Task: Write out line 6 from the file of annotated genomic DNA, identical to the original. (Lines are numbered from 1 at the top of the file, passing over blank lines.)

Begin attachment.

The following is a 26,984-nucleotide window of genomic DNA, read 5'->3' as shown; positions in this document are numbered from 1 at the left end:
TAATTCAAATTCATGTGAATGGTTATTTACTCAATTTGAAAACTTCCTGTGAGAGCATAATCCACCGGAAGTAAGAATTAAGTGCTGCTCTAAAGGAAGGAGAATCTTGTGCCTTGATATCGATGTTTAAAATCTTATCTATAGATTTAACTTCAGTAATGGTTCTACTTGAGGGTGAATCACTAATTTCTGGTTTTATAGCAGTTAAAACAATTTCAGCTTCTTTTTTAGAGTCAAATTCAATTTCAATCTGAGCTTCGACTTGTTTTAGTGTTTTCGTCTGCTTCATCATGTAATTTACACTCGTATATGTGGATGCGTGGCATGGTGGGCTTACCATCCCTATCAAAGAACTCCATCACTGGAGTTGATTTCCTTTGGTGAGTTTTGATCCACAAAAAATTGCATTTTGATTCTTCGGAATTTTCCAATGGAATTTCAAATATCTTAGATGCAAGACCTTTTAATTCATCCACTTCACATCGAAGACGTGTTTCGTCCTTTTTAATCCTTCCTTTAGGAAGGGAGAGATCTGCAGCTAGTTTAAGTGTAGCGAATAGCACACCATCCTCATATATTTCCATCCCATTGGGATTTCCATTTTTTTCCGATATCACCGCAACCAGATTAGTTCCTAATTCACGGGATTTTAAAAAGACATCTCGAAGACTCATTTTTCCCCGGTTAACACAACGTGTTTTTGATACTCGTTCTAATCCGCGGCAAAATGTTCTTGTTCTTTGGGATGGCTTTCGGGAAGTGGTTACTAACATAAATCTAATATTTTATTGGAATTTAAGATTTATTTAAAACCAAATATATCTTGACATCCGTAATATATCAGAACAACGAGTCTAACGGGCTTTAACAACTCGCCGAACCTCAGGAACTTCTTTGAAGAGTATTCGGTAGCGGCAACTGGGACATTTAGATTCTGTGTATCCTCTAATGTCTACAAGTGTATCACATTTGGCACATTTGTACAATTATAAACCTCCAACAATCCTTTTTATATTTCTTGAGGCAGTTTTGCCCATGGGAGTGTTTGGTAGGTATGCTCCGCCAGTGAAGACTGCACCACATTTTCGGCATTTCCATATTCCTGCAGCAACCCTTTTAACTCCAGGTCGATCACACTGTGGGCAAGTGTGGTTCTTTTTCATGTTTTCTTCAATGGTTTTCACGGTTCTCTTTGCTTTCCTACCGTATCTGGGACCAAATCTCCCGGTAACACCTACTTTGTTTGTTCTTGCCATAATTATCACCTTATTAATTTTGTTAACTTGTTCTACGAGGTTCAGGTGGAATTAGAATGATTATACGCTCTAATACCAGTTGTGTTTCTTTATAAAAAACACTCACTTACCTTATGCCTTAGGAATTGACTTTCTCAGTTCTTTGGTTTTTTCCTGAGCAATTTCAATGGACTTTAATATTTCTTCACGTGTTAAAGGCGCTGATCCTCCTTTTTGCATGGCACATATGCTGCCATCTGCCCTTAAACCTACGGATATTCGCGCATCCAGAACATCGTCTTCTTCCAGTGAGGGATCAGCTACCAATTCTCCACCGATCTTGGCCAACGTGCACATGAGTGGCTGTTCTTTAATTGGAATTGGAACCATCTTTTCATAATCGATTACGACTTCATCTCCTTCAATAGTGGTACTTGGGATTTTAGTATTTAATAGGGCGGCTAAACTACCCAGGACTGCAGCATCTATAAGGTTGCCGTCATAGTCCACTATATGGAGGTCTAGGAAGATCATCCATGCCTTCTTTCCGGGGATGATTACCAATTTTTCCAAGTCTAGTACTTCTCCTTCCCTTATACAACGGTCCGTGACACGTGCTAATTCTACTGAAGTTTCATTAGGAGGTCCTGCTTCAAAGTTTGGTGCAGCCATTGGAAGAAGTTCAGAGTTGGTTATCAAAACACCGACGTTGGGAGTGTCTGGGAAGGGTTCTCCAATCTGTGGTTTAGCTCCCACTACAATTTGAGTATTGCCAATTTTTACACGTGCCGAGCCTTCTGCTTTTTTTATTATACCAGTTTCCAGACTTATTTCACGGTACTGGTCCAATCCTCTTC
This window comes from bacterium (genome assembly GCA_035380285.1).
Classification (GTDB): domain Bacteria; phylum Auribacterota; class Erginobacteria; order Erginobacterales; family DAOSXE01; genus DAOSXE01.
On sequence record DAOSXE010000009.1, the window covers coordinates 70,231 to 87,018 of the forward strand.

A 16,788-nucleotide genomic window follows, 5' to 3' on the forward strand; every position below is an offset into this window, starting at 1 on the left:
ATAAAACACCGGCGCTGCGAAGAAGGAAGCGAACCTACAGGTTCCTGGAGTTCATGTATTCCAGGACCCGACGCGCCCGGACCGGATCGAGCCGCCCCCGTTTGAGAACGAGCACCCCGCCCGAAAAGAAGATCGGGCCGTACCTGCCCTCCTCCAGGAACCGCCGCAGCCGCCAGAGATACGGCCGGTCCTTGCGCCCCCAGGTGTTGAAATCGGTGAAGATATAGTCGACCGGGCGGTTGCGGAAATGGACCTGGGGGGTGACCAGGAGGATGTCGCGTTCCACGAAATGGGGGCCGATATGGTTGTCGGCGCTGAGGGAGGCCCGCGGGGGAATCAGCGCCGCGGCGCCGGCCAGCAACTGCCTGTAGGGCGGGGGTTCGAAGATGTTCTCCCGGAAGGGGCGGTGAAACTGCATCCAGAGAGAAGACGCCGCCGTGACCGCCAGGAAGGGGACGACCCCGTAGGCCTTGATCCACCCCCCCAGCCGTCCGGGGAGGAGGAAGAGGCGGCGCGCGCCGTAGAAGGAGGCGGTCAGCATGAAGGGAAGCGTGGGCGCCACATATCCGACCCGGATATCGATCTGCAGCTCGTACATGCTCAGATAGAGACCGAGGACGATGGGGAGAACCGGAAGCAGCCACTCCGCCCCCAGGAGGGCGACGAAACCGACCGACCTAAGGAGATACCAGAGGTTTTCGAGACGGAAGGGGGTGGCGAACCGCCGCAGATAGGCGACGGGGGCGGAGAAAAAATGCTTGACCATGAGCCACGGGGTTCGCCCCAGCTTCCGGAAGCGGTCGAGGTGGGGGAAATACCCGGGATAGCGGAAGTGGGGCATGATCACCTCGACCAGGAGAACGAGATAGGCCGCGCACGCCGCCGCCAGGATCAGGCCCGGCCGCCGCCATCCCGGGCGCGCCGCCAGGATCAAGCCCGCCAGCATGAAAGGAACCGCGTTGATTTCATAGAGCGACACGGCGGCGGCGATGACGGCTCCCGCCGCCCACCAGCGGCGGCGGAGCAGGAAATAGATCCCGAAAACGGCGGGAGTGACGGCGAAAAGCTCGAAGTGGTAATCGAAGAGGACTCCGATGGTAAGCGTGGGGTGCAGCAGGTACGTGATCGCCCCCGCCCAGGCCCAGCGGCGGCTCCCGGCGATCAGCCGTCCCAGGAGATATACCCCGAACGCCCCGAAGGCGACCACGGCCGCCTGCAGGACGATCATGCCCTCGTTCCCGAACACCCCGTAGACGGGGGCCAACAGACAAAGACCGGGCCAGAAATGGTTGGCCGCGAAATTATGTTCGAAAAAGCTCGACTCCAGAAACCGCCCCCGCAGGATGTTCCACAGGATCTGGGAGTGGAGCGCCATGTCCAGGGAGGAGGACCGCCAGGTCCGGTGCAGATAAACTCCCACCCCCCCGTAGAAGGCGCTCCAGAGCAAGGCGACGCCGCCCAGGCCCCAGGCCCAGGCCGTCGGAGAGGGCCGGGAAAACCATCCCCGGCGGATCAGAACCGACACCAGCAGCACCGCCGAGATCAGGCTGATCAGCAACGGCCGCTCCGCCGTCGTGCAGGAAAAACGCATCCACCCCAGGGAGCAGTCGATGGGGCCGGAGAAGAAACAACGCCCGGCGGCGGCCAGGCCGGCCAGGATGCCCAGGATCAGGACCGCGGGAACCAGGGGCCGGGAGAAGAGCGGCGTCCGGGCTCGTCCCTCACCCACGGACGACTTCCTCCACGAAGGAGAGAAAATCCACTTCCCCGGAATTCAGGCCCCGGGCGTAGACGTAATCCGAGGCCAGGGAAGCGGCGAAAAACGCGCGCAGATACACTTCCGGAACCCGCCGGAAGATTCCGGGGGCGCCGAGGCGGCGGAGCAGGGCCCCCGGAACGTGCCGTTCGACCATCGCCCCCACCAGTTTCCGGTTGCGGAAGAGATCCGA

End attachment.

A 16,788-nucleotide genomic window follows, 5' to 3' on the forward strand; every position below is an offset into this window, starting at 1 on the left: